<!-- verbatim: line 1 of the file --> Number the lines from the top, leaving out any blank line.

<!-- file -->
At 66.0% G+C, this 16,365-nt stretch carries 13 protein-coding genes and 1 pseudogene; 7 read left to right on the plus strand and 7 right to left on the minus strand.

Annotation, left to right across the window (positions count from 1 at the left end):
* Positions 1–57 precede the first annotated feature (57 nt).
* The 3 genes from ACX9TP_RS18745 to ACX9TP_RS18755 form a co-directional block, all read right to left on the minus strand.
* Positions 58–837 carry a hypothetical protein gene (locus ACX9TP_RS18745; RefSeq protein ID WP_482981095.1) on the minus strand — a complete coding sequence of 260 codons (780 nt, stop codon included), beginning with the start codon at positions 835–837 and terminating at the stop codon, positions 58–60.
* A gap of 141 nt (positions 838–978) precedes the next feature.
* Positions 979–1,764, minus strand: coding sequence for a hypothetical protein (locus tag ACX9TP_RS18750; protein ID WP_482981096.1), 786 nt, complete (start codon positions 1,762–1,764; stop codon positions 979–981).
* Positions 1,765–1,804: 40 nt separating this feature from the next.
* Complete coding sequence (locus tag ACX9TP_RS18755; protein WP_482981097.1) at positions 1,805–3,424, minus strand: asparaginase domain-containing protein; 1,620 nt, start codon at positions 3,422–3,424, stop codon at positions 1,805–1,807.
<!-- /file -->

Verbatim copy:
At 66.0% G+C, this 16,365-nt stretch carries 13 protein-coding genes and 1 pseudogene; 7 read left to right on the plus strand and 7 right to left on the minus strand.